Rep. Tulsi Gabbard (D-HI) tweeted her announcement of three new bills on Tuesday, which include two resolutions to drop espionage charges against NSA leaker Edward Snowden and WikiLeaks owner Julian Assange, and a third bill proposing reforms to the Espionage Act.
“Brave whistleblowers exposing lies & illegal actions in our government must be protected,” Gabbard tweeted. “Join me and urge Congress: Pass my bipartisan legislation (HRes1162, HRes1175, HR8452) calling for charges against @snowden & Assange to be dropped & to reform the Espionage Act.#PassItOn.”
Brave whistleblowers exposing lies & illegal actions in our government must be protected.
Join me and urge Congress: Pass my bipartisan legislation (HRes1162, HRes1175, HR8452) calling for charges against @snowden & Assange to be dropped & to reform the Espionage Act.#PassItOn pic.twitter.com/x4Oieu1YgH
— Tulsi Gabbard 🌺 (@TulsiGabbard) October 6, 2020
“Every single one of us, as Americans, are guaranteed basic fundamental rights and freedoms that are enshrined in our constitution,” Gabbard said in a statement announcing the three bills. “But we cannot take these freedoms for granted. I’ve introduced legislation to stand up for and to protect brave whistleblowers who’ve come forward to expose illegal actions within our own government or egregious abuses of power and to reform the Espionage Act.”
No copy or summary of HR8452, the bill proposing changes to the overall Espionage Act, is available on Congress’ website, but in a press release describing her proposed reforms to the Espionage Act, Gabbard said, “When brave whistleblowers come forward to expose wrongdoing within our government, they must have the confidence that they, and the press who publishes this information, will be protected from government retaliation.”
HRES1162 is the resolution to calling to drop charges against Snowden. The resolution notes a May 2013 congressional hearing, in which then Director of National Intelligence James Clapper was asked whether the NSA collected “data at all on millions, or hundreds of millions of Americans’’, to which Clapper replied ‘‘No, sir’’, and added ‘‘not wittingly.” Gabbard’s resolution states that Snowden, in June of that same year, leaked documents to journalists detailing the “bulk collection of Americans’ telephone records from telecommunications providers by the intelligence community was occurring.”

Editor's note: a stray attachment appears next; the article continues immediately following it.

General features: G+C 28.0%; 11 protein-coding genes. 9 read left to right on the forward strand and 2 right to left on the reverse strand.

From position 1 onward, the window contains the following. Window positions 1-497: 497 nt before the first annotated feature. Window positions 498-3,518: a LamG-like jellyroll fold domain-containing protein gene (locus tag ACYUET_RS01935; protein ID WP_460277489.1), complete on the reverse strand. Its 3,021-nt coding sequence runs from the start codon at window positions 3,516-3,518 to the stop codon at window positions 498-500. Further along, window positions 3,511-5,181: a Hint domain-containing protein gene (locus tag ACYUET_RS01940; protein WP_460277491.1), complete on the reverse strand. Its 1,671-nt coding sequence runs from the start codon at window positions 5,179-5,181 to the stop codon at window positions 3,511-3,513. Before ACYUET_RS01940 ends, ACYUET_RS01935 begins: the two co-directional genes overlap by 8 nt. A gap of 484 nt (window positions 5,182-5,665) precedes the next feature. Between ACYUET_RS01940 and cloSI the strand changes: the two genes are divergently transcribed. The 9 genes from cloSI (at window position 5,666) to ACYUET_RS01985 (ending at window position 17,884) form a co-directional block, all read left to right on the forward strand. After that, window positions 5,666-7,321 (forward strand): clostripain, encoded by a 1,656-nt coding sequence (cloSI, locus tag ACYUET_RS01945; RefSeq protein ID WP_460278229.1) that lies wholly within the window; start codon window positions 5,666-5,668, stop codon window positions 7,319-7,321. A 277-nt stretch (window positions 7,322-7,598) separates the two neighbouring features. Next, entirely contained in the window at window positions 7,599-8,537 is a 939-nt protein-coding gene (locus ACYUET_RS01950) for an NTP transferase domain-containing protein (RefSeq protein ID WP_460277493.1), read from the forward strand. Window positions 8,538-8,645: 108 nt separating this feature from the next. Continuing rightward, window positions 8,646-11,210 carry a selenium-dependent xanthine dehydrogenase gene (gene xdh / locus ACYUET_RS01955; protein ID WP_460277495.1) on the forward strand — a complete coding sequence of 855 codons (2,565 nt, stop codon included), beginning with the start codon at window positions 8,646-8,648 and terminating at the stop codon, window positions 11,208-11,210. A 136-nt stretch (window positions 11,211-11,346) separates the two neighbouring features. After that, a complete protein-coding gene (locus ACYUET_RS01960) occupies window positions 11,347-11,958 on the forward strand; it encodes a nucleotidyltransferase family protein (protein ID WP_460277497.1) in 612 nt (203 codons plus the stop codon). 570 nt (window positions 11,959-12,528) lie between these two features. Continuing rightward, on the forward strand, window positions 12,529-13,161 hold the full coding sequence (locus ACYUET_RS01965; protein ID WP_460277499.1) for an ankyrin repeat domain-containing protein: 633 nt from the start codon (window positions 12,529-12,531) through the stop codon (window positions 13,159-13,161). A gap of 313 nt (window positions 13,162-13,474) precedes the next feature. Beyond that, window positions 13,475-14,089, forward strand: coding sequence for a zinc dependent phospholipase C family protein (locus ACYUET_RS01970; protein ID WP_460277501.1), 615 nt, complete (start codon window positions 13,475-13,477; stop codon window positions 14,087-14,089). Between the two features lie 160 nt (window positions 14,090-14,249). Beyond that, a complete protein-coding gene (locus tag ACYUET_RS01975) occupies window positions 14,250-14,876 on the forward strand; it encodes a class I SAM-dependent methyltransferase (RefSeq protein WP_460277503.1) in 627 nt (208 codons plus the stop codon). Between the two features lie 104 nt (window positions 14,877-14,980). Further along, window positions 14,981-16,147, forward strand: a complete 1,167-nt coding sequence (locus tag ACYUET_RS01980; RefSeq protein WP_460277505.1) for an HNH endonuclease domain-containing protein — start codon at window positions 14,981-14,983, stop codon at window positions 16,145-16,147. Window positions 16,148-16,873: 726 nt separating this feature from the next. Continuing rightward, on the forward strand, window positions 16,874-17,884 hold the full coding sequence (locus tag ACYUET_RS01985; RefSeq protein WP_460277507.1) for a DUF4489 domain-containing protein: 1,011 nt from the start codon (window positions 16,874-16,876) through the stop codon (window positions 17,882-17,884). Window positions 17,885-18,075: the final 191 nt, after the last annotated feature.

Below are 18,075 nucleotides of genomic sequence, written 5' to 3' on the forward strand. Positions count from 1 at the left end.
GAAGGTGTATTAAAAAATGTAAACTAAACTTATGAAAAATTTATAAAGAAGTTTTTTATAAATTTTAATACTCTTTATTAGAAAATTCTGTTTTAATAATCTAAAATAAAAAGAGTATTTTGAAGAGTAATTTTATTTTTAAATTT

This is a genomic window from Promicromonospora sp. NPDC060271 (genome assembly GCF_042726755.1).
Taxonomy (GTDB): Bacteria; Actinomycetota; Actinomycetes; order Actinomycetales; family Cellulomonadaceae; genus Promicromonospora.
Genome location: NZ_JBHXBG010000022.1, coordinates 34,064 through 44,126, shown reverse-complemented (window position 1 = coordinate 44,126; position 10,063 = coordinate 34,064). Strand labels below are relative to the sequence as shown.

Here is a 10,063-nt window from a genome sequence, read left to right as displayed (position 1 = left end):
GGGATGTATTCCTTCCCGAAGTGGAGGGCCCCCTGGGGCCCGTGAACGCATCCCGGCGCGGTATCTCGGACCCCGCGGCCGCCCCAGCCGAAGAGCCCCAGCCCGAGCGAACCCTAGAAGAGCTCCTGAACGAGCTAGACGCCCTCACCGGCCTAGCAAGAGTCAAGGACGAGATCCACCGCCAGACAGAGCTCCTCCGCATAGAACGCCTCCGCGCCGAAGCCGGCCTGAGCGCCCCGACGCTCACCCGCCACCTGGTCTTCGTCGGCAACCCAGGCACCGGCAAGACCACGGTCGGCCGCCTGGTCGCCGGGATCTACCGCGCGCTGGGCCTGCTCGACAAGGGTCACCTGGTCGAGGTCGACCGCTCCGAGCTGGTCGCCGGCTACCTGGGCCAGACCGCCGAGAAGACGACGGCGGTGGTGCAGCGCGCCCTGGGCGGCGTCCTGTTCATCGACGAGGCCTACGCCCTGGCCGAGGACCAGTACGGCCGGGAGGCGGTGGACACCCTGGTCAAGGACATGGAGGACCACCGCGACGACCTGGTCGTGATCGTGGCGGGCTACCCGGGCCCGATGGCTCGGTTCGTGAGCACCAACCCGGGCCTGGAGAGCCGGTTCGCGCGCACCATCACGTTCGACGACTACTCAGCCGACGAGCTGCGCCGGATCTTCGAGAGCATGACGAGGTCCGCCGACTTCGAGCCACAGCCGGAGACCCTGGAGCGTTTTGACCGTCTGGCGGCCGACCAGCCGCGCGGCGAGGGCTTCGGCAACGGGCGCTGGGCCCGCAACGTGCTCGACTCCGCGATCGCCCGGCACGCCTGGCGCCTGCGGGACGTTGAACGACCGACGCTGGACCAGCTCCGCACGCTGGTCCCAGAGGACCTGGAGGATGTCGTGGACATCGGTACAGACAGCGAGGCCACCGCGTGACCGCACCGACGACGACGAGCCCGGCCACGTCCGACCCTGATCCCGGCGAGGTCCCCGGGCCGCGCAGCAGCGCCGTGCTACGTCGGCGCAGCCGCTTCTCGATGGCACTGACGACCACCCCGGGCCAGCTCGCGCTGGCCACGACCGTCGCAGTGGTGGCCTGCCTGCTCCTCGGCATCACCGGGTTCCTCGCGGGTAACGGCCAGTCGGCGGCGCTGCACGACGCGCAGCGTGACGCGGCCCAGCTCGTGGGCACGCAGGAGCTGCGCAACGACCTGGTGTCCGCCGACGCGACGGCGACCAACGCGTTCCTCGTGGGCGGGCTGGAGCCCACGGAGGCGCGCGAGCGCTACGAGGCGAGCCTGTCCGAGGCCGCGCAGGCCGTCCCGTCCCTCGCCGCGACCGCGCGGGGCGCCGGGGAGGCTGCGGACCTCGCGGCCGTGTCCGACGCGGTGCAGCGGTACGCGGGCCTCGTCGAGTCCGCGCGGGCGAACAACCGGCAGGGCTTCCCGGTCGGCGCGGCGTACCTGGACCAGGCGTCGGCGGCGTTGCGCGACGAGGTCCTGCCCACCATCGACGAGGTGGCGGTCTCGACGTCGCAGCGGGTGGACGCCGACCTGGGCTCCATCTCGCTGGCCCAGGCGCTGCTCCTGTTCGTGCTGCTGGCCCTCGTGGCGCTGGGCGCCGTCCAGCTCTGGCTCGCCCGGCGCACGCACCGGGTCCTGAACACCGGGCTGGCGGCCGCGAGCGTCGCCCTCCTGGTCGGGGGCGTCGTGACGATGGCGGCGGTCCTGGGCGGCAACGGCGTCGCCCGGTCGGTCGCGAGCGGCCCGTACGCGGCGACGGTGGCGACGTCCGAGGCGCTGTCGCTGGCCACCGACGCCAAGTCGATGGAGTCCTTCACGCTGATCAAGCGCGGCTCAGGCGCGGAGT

The bipartisan resolution calling to drop charges against Snowden was cosponsored by Rep. Matt Gaetz (R-FL).
“Edward Snowden has been unfairly villainized and persecuted for disclosing the true scope of illegal government surveillance. This is unjust. The Ninth Circuit’s recent ruling, holding that the NSA’s bulk collection program was unconstitutional, vindicates him. Charges against Snowden should be dropped,” Gaetz said in a statement supporting the bill. “If anyone deserves to face punishment, it should be James Clapper, who lied under oath about the NSA’s data collection activities, and has never been charged.”
In August, President Donald Trump also suggested he was looking into pardoning Snowden, though Attorney General Bill Barr said he would be “vehemently opposed” to the idea.
HRES1175 calling to drop charges against Assange, stating, “the freedom of news organizations to acquire and publish information is protected under the First Amendment to the Constitution.” Assange faces charges under the Espionage Act after WikiLeaks received classified information from leakers, which they then published.
Rep. Thomas Massie (R-KY) cosponsored the resolution to drop charges against Assange.
Massie said, “The ongoing attempts to prosecute Julian Assange threaten our First Amendment rights, and should be opposed by all who wish to safeguard our constitutional rights now and in the years to come.”